As Winfred Rembert tells it, he began making his pictures in the early 1990s at the suggestion of his wife Patsy. A man who grew up in the southwestern Georgia town of Cuthbert during the 1950s and ’60s, he used to tell all kinds of stories of his experiences there, yet up in New Haven, Connecticut, where he and Patsy lived with their children, Winfred realized that few others knew stories like his. So, to keep them alive for not just his children but his children’s children, Rembert—a resourceful man, good with his hands, and armed with a certain acumen about how to make tools and machines work for him—chose an extraordinary reserve for the memories of his youth, bringing them to life in hand-worked leather tableaux and colorful shoe-dye illuminations.
An exhibition of the artist’s work, titled Winfred Rembert: Caint to Caint, is on view until March 31st at the newly opened Adelson Galleries Boston, 520 Harrison Avenue in the South End neighborhood, with over three dozen pieces on display. The Rembert catalogues I reviewed before visiting the gallery offered a beautiful overview of the artist’s full range. The bright shoe-dye colors were expertly reproduced; his compositions set in the fields, on the street, at the pool hall, or on the chain gang are electrifying—even on the printed page.
Still, they’re no substitute for standing face-to-face with the works themselves. Rembert’s art may be well represented through framed images on a computer monitor or the printed page, but his media convey a tactile depth, imbuing the images with the physicality of how directly the stories extend from Rembert’s own life. Underscoring this connection, the artist in fact learned leather working while incarcerated in a Georgia state prison, a skillset he would later in life—independently, and with true originality—transform into an art form entirely of his own making.
Rembert’s work is uniquely alluring and arrestingly beautiful. He chooses bright, engaging colors that viewers cannot help but marvel at, wondering perhaps if they’ve even encountered such striking hues before. And yet, undeniably, the same images emit a profound, moving familiarity, whose elusive meaning lies at the heart of why these works are so interesting and powerful.
Two explanations stand out, reflex-like in the mind. The first is Rembert’s skill as a storyteller, which he carries forth from a long oral tradition in his community, where such tales are tied inseparably to the identities of the teller and audience alike. The second is that Winfred Rembert’s stories boldly embrace universal human themes, transcending his community of origin and speaking to the experiences of all viewers from any corner of America.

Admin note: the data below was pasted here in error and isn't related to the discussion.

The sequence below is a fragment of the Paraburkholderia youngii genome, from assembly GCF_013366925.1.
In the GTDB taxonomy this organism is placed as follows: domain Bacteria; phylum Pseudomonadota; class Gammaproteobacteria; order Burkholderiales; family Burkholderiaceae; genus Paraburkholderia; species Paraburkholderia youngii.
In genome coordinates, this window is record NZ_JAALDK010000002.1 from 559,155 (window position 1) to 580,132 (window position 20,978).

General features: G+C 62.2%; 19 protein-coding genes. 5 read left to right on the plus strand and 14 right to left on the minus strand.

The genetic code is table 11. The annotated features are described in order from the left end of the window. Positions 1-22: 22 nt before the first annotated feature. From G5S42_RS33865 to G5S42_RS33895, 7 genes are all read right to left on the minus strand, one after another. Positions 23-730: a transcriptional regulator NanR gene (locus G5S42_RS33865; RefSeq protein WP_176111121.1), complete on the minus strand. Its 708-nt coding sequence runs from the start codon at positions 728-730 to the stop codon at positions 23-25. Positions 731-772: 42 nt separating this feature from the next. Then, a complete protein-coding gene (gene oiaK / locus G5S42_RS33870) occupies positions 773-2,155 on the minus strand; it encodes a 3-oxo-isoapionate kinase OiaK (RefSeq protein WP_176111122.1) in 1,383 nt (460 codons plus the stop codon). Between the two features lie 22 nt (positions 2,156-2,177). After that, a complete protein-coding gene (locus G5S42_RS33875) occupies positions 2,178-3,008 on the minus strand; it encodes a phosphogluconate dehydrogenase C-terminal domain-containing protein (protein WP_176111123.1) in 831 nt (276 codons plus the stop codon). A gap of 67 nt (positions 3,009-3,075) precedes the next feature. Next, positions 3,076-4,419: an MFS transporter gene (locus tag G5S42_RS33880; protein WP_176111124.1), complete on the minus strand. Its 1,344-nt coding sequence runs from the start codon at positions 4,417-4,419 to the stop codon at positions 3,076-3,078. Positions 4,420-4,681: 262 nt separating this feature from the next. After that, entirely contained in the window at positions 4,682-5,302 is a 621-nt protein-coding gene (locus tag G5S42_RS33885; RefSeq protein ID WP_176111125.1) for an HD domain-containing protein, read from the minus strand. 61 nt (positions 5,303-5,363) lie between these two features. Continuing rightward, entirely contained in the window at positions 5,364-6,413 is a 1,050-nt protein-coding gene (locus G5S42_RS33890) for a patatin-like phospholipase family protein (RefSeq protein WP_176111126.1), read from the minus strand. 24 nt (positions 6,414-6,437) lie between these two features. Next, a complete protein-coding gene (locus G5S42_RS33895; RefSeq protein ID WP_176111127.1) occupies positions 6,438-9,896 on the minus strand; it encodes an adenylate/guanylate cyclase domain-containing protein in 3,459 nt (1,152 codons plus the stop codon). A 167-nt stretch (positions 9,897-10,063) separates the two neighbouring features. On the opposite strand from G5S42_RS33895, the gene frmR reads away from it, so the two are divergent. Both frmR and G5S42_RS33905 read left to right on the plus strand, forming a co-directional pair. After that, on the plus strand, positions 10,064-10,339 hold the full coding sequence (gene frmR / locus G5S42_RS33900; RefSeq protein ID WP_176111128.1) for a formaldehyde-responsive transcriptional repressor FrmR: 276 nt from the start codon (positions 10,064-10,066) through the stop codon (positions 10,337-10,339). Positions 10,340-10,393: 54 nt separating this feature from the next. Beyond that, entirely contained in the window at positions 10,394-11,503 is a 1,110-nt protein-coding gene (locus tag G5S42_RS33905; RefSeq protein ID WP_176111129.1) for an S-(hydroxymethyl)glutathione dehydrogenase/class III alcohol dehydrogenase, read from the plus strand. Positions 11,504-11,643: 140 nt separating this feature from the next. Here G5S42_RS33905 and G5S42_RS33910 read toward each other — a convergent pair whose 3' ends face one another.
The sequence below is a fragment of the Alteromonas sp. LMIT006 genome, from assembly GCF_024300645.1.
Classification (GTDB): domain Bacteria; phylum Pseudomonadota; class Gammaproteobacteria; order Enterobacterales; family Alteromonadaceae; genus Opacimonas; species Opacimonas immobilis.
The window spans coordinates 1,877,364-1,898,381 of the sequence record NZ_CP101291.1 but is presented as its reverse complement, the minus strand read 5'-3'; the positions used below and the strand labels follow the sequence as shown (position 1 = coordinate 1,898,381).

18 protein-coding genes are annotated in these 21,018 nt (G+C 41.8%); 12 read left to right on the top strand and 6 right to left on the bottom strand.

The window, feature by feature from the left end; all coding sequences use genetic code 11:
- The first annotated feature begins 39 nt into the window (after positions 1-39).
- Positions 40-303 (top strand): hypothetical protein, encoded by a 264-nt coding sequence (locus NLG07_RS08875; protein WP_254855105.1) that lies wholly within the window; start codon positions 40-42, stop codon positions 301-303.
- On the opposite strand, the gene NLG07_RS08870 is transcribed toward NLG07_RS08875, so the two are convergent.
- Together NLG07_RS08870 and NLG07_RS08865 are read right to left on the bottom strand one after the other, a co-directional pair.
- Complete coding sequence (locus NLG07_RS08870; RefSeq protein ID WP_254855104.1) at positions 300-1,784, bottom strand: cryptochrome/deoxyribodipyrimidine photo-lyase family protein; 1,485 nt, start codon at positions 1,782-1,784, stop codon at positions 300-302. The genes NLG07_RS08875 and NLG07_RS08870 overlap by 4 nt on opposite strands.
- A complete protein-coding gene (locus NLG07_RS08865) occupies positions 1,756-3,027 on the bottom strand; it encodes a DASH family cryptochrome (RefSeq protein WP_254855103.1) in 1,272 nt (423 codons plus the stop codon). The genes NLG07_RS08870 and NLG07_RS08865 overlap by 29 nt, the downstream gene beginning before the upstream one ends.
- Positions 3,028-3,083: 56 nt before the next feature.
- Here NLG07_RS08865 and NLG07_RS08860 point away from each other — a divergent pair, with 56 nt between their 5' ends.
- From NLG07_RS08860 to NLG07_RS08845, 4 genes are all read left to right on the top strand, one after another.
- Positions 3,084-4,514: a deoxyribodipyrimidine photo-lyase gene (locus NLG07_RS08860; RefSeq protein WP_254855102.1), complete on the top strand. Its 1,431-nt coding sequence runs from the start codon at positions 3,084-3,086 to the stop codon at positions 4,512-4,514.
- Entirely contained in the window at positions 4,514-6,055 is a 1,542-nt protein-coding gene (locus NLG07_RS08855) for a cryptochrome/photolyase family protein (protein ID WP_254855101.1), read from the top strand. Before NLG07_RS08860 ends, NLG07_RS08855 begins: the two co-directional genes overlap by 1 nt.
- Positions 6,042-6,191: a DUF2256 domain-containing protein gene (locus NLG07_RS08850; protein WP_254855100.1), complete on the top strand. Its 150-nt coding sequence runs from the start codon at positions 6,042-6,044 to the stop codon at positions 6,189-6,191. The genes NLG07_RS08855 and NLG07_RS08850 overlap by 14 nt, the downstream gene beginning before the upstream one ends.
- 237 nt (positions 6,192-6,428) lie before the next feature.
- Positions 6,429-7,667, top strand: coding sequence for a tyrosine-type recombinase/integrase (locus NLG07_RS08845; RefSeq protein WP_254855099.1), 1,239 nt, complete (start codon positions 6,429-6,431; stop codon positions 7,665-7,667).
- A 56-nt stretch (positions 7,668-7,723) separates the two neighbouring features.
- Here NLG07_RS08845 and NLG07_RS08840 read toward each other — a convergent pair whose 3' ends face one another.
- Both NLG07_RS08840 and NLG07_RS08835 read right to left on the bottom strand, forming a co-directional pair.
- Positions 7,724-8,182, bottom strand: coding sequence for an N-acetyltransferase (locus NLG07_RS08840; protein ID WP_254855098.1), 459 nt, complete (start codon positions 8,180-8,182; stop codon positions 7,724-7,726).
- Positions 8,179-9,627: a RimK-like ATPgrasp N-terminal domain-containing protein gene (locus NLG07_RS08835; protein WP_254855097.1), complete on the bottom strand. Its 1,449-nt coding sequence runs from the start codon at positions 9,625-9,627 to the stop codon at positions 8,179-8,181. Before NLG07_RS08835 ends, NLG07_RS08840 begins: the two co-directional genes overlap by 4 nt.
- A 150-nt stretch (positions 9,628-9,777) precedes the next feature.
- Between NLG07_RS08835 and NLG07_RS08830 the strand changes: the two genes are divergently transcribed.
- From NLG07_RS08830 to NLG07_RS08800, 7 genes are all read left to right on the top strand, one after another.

Put another way, we may not be from Cuthbert, Georgia, yet we understand what Rembert’s stories mean, and perhaps just as importantly, why he’s telling them. Central to this experience, though, and in keeping with the works’ place in a folklore tradition, is co-presence—looking at them close up, breathing the same air they do. To experience the richly-textured leather surfaces, coated with stark-colored dyes, invokes awareness of how both the memories and their representation in these images were made.
Critical appraisal of Rembert’s style has remained controversial. For example, in the documentary All Me: The Life and Times of Winfred Rembert, a Yale curator wonders whether naïve is the most honest, if undercutting, characterization. (She stands undecided herself.) Fundamentally, this ambiguity may stem from the apparent simplicity of Rembert’s approach to illustration. In Hamilton Ave., he depicts cars and trucks of specific makes—a Ford, a Buick—without motivation beyond their presence in his memories. In Saturday Shopping Day, another of his compelling street scenes, every store bears its name and purpose—sandwich shop, dry goods, meats, toys, boots, socks, heels, wingtips. Whether these inclusions make the works naïve or primitive or childish is entirely beside the point—they are images whose purpose is so primarily tied to storytelling, memory, and personal experience that no statement is being made about brands or commodities beyond “this is how it was.”
Perhaps more to the point, Rembert is hiding nothing in his pieces. Their titles are simple identifiers—Cotton Field #3, The Hungry Eye Café, Pay Off Time—the latter of which depicts just that, a moment of exchange as the cotton pickers’ harvest is weighed and purchased. Although it would be a mistake to confuse Rembert’s simplicity with literal-mindedness, the images are definitely meant to reflect a moment in time, snapped from a specific narrative. To wit, each face belongs to someone Rembert remembers from Cuthbert. Their names come and go among his memories, yet he remembers their roles, faces, and intertwined stories.
Indeed, Rembert often pens a note to accompany each artwork, set it within a narrative arch, and define the provenance of the image in the artist’s expansive memory and experience. The scenes of work and play and even prison life that adorn the gallery walls are an extension of his being and identity, and they convey a stirring sense of who he is. And yet they also capture broader ways of life shared by a community and upheld by a collective spirit that kept them moving through hard and easy times alike, a spirit that perhaps belies the comforting familiarity the works convey to nearly every viewer.
In that sense, Winfred Rembert is carrying on a tradition in the truest sense—he understands how his world works, a sensibility that he translates through his own memories to invoke collective experience. If the documentary film captures the stirring roots of the artist’s life in the segregated South, his trials, and even his surprising good luck, it’s his art that truly reveals the man for who he is, and who he is to all of us, his people.